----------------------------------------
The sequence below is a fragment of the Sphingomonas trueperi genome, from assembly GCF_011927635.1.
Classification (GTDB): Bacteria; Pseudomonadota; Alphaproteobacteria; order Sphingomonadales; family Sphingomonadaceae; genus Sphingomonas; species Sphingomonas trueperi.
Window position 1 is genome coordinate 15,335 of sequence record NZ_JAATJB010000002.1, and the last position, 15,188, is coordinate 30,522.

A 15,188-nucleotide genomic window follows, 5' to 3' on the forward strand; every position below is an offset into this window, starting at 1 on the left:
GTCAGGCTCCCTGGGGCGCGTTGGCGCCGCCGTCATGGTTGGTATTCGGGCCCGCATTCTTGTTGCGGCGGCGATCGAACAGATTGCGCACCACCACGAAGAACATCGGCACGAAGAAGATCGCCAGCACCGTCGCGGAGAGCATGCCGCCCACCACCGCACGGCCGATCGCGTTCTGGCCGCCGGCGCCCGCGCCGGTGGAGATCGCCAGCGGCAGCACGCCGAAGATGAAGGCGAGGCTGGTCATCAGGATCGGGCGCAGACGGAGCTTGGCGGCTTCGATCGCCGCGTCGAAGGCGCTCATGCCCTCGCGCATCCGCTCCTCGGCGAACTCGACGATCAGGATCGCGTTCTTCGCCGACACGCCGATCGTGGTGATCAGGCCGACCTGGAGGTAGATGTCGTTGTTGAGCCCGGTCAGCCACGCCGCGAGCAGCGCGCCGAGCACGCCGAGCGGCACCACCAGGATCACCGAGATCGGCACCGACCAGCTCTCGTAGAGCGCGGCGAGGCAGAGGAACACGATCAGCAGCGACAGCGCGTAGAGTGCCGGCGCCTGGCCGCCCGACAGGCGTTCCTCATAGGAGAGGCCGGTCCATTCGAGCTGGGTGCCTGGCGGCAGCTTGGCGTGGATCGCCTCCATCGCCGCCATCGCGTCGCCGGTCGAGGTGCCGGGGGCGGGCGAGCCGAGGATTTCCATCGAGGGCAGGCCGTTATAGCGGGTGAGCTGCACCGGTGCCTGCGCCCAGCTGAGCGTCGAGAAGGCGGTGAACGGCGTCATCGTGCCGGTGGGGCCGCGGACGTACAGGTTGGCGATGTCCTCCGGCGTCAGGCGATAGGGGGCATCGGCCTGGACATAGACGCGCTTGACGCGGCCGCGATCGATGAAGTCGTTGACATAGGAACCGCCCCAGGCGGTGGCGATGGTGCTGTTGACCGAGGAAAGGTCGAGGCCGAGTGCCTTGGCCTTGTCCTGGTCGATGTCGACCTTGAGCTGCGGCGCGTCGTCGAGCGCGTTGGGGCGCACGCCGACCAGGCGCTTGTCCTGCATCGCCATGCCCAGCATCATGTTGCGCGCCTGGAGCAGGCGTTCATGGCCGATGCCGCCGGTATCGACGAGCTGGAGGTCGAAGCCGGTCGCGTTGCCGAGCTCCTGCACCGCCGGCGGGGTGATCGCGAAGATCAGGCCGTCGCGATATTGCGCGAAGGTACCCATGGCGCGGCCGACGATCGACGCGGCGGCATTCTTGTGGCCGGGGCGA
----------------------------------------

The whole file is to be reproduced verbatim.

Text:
The sequence below is a fragment of the Sphingomonas trueperi genome, from assembly GCF_011927635.1.
Classification (GTDB): Bacteria; Pseudomonadota; Alphaproteobacteria; order Sphingomonadales; family Sphingomonadaceae; genus Sphingomonas; species Sphingomonas trueperi.
Window position 1 is genome coordinate 15,335 of sequence record NZ_JAATJB010000002.1, and the last position, 15,188, is coordinate 30,522.

A 15,188-nucleotide genomic window follows, 5' to 3' on the forward strand; every position below is an offset into this window, starting at 1 on the left:
GTCAGGCTCCCTGGGGCGCGTTGGCGCCGCCGTCATGGTTGGTATTCGGGCCCGCATTCTTGTTGCGGCGGCGATCGAACAGATTGCGCACCACCACGAAGAACATCGGCACGAAGAAGATCGCCAGCACCGTCGCGGAGAGCATGCCGCCCACCACCGCACGGCCGATCGCGTTCTGGCCGCCGGCGCCCGCGCCGGTGGAGATCGCCAGCGGCAGCACGCCGAAGATGAAGGCGAGGCTGGTCATCAGGATCGGGCGCAGACGGAGCTTGGCGGCTTCGATCGCCGCGTCGAAGGCGCTCATGCCCTCGCGCATCCGCTCCTCGGCGAACTCGACGATCAGGATCGCGTTCTTCGCCGACACGCCGATCGTGGTGATCAGGCCGACCTGGAGGTAGATGTCGTTGTTGAGCCCGGTCAGCCACGCCGCGAGCAGCGCGCCGAGCACGCCGAGCGGCACCACCAGGATCACCGAGATCGGCACCGACCAGCTCTCGTAGAGCGCGGCGAGGCAGAGGAACACGATCAGCAGCGACAGCGCGTAGAGTGCCGGCGCCTGGCCGCCCGACAGGCGTTCCTCATAGGAGAGGCCGGTCCATTCGAGCTGGGTGCCTGGCGGCAGCTTGGCGTGGATCGCCTCCATCGCCGCCATCGCGTCGCCGGTCGAGGTGCCGGGGGCGGGCGAGCCGAGGATTTCCATCGAGGGCAGGCCGTTATAGCGGGTGAGCTGCACCGGTGCCTGCGCCCAGCTGAGCGTCGAGAAGGCGGTGAACGGCGTCATCGTGCCGGTGGGGCCGCGGACGTACAGGTTGGCGATGTCCTCCGGCGTCAGGCGATAGGGGGCATCGGCCTGGACATAGACGCGCTTGACGCGGCCGCGATCGATGAAGTCGTTGACATAGGAACCGCCCCAGGCGGTGGCGATGGTGCTGTTGACCGAGGAAAGGTCGAGGCCGAGTGCCTTGGCCTTGTCCTGGTCGATGTCGACCTTGAGCTGCGGCGCGTCGTCGAGCGCGTTGGGGCGCACGCCGACCAGGCGCTTGTCCTGCATCGCCATGCCCAGCATCATGTTGCGCGCCTGGAGCAGGCGTTCATGGCCGATGCCGCCGGTATCGACGAGCTGGAGGTCGAAGCCGGTCGCGTTGCCGAGCTCCTGCACCGCCGGCGGGGTGATCGCGAAGATCAGGCCGTCGCGATATTGCGCGAAGGTACCCATGGCGCGGCCGACGATCGACGCGGCGGCATTCTTGTGGCCGGGGCGA